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9 - Failures

Jeremy Gans
Affiliation:
University of Melbourne
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Summary

Introduction

This is the second chapter on sets of exceptions to the determinative role of physical and fault elements in Australian criminal law. Chapter 8 (Groups) detailed how someone can be criminally responsible when an offence’s conduct element is done by someone else. This chapter examines how someone can be criminally responsible even when some or even all of the offence’s physical elements never occur.

Arguably, people who try and fail to commit a crime are just as heinous as people who actually commit a crime or assist another to do so. Reflecting this view, Australian criminal law criminalises certain ways that crimes commence. A number of specific offence provisions are defined largely in terms of an intention to achieve a particular end, whether or not the intention succeeds. As well, three general offences – attempt, incitement and conspiracy – criminalise aspects of the lead-up to every offence.

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Publisher: Cambridge University Press
Print publication year: 2011

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References

Hall, J 1960 576
1916

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  • Failures
  • Jeremy Gans, University of Melbourne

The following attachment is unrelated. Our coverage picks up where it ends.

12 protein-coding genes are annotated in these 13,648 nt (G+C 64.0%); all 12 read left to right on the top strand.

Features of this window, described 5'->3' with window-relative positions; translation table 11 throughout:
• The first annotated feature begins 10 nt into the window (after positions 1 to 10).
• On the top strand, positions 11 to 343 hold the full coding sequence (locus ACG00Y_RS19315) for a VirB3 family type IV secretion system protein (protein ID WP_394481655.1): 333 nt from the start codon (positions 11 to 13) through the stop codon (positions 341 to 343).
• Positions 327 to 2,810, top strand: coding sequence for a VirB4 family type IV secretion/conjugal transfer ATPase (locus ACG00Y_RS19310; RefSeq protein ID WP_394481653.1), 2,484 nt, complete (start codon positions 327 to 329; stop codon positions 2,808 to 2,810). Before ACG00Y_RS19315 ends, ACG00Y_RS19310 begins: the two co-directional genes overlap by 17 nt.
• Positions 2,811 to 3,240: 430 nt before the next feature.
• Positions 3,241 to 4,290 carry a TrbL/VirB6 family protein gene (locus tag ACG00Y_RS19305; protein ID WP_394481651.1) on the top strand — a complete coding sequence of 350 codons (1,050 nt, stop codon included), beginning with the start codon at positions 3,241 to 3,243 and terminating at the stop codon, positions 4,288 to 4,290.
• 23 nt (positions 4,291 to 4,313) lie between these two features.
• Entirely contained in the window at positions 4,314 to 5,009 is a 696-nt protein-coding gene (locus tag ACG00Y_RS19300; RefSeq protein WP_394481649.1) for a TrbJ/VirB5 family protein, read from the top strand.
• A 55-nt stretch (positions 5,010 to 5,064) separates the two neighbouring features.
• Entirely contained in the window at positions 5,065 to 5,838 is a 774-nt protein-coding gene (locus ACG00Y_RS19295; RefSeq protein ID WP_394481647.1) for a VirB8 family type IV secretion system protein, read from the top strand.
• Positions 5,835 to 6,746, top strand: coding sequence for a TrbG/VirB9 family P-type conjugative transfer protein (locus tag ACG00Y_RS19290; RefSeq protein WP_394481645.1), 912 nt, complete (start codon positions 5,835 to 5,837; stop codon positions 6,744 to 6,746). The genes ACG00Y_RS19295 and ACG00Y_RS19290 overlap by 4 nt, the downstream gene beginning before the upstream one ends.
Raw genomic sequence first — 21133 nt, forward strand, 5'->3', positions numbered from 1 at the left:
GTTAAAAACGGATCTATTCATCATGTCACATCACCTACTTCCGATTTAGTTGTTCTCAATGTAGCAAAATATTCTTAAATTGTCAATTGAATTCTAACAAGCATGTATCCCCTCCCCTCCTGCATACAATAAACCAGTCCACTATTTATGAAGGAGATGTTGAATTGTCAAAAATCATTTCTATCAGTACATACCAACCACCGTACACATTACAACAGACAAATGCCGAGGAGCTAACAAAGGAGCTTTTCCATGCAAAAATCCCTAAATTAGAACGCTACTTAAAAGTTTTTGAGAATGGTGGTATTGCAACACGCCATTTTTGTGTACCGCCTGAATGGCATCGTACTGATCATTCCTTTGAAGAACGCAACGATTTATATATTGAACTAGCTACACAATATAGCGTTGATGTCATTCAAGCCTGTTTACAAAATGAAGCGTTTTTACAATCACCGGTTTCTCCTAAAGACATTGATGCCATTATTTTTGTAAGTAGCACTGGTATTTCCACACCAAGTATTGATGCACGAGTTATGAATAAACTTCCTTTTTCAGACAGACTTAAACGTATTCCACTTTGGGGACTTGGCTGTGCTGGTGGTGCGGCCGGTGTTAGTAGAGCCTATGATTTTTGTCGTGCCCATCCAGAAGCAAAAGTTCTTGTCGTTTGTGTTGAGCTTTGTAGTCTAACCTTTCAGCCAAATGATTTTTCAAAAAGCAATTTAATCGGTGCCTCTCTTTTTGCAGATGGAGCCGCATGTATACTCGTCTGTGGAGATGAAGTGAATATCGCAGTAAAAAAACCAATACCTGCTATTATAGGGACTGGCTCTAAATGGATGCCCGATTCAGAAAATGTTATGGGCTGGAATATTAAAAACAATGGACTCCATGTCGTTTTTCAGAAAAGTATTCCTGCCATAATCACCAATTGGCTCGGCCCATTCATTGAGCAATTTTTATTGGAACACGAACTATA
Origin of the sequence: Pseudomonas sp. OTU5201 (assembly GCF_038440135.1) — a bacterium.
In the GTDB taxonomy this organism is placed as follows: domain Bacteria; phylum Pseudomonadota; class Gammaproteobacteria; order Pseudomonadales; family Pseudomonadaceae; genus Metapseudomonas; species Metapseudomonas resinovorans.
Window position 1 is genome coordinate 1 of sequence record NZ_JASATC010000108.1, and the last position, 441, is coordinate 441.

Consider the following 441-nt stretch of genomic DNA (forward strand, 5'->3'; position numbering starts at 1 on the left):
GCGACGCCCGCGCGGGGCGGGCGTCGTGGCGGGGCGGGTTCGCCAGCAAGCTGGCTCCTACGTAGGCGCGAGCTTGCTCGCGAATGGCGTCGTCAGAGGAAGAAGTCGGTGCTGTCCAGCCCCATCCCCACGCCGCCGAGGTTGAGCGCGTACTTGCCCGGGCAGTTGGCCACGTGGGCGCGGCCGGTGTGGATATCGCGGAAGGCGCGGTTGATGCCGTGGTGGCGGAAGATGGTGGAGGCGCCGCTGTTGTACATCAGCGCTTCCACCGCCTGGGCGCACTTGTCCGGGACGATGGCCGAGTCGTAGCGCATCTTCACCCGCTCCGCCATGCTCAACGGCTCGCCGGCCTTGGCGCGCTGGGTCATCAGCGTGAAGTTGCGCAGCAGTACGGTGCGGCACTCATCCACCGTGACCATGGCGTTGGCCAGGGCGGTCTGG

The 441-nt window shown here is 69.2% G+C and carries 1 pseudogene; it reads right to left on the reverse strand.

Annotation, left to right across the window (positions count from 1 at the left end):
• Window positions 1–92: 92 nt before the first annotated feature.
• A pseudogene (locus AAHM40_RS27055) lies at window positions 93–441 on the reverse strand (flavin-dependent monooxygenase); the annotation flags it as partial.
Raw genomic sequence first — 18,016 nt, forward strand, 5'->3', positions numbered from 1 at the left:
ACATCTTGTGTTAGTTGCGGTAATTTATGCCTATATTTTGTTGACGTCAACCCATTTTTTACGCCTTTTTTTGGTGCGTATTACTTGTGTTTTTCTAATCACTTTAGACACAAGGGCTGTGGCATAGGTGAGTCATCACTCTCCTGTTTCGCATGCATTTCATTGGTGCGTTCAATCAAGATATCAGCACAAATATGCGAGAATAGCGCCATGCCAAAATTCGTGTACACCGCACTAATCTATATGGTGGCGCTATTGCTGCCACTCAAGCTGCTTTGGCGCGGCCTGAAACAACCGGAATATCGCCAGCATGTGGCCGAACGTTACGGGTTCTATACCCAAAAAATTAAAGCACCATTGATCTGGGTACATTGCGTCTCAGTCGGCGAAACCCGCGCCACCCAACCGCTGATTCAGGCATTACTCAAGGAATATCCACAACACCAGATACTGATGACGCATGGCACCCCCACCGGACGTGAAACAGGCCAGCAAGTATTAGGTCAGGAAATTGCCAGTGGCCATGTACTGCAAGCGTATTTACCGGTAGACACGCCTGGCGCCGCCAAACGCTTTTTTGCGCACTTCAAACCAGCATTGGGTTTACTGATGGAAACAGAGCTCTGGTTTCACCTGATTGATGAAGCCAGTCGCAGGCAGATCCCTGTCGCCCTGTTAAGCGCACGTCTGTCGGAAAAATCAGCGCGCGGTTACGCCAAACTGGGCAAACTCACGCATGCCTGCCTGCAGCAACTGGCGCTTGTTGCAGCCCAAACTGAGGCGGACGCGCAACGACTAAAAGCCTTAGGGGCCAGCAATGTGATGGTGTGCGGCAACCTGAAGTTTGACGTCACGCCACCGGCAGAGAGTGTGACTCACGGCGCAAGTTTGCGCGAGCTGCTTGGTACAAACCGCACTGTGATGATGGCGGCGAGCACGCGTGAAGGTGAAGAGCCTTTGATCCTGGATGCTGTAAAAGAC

• Book: Modern Criminal Law of Australia
  • Online publication: 05 June 2012
  • Chapter DOI: https://doi.org/10.1017/CBO9781139194310.010
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  • Failures
  • Jeremy Gans, University of Melbourne
  • Book: Modern Criminal Law of Australia
  • Online publication: 05 June 2012
  • Chapter DOI: https://doi.org/10.1017/CBO9781139194310.010
Available formats
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Send book to Google Drive

To send content items to your account, please confirm that you agree to abide by our usage policies. If this is the first time you use this feature, you will be asked to authorise Cambridge Core to connect with your account. Find out more about sending content to Google Drive.

  • Failures
  • Jeremy Gans, University of Melbourne
  • Book: Modern Criminal Law of Australia
  • Online publication: 05 June 2012
  • Chapter DOI: https://doi.org/10.1017/CBO9781139194310.010
Available formats
×